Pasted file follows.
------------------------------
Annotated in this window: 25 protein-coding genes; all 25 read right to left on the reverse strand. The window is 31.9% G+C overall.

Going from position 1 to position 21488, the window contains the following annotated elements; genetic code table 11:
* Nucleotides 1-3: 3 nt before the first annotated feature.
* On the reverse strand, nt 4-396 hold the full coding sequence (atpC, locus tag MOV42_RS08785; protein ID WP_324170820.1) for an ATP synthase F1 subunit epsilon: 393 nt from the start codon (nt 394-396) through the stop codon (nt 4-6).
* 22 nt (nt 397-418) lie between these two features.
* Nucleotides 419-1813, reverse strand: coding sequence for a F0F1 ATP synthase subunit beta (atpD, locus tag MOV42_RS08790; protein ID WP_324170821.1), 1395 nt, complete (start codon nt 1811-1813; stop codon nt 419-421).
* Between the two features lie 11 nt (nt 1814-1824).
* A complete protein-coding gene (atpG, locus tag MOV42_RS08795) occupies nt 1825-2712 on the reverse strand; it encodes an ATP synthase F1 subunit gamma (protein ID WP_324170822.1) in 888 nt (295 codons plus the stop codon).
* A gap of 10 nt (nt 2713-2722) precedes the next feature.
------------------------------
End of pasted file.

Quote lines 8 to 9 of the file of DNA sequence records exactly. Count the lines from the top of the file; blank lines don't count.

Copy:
* A complete protein-coding gene (atpG, locus tag MOV42_RS08795) occupies nt 1825-2712 on the reverse strand; it encodes an ATP synthase F1 subunit gamma (protein ID WP_324170822.1) in 888 nt (295 codons plus the stop codon).
* A gap of 10 nt (nt 2713-2722) precedes the next feature.